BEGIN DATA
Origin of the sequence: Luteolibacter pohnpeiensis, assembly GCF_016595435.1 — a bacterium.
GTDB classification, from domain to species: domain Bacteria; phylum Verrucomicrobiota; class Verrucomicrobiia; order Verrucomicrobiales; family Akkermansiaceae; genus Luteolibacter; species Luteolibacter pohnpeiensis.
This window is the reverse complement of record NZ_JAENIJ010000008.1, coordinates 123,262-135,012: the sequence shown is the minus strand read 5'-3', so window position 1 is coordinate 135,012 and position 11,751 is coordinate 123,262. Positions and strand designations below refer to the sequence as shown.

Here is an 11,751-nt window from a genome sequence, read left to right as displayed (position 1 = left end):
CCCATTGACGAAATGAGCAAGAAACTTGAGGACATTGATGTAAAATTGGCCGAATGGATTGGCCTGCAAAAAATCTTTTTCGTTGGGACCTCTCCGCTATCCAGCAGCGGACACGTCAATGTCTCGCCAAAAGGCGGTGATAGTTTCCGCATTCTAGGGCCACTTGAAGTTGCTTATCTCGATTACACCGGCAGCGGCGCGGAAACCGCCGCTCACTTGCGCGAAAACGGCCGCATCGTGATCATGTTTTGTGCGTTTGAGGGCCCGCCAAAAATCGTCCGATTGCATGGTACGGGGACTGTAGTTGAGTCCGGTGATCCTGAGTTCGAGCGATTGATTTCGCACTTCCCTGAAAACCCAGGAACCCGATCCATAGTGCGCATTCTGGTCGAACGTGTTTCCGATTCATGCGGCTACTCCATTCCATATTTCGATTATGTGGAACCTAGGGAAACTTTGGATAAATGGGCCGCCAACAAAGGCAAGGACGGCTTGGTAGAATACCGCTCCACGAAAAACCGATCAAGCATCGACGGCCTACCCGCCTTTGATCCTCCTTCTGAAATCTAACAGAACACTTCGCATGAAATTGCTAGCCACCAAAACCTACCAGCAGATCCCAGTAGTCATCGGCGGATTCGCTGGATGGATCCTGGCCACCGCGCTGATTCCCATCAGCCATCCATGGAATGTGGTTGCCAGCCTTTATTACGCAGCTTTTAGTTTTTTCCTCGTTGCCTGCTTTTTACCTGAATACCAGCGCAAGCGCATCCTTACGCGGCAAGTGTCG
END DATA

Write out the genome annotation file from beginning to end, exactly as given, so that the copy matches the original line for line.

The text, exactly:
Origin of the sequence: Luteolibacter pohnpeiensis, assembly GCF_016595435.1 — a bacterium.
GTDB classification, from domain to species: domain Bacteria; phylum Verrucomicrobiota; class Verrucomicrobiia; order Verrucomicrobiales; family Akkermansiaceae; genus Luteolibacter; species Luteolibacter pohnpeiensis.
This window is the reverse complement of record NZ_JAENIJ010000008.1, coordinates 123,262-135,012: the sequence shown is the minus strand read 5'-3', so window position 1 is coordinate 135,012 and position 11,751 is coordinate 123,262. Positions and strand designations below refer to the sequence as shown.

Here is an 11,751-nt window from a genome sequence, read left to right as displayed (position 1 = left end):
CCCATTGACGAAATGAGCAAGAAACTTGAGGACATTGATGTAAAATTGGCCGAATGGATTGGCCTGCAAAAAATCTTTTTCGTTGGGACCTCTCCGCTATCCAGCAGCGGACACGTCAATGTCTCGCCAAAAGGCGGTGATAGTTTCCGCATTCTAGGGCCACTTGAAGTTGCTTATCTCGATTACACCGGCAGCGGCGCGGAAACCGCCGCTCACTTGCGCGAAAACGGCCGCATCGTGATCATGTTTTGTGCGTTTGAGGGCCCGCCAAAAATCGTCCGATTGCATGGTACGGGGACTGTAGTTGAGTCCGGTGATCCTGAGTTCGAGCGATTGATTTCGCACTTCCCTGAAAACCCAGGAACCCGATCCATAGTGCGCATTCTGGTCGAACGTGTTTCCGATTCATGCGGCTACTCCATTCCATATTTCGATTATGTGGAACCTAGGGAAACTTTGGATAAATGGGCCGCCAACAAAGGCAAGGACGGCTTGGTAGAATACCGCTCCACGAAAAACCGATCAAGCATCGACGGCCTACCCGCCTTTGATCCTCCTTCTGAAATCTAACAGAACACTTCGCATGAAATTGCTAGCCACCAAAACCTACCAGCAGATCCCAGTAGTCATCGGCGGATTCGCTGGATGGATCCTGGCCACCGCGCTGATTCCCATCAGCCATCCATGGAATGTGGTTGCCAGCCTTTATTACGCAGCTTTTAGTTTTTTCCTCGTTGCCTGCTTTTTACCTGAATACCAGCGCAAGCGCATCCTTACGCGGCAAGTGTCG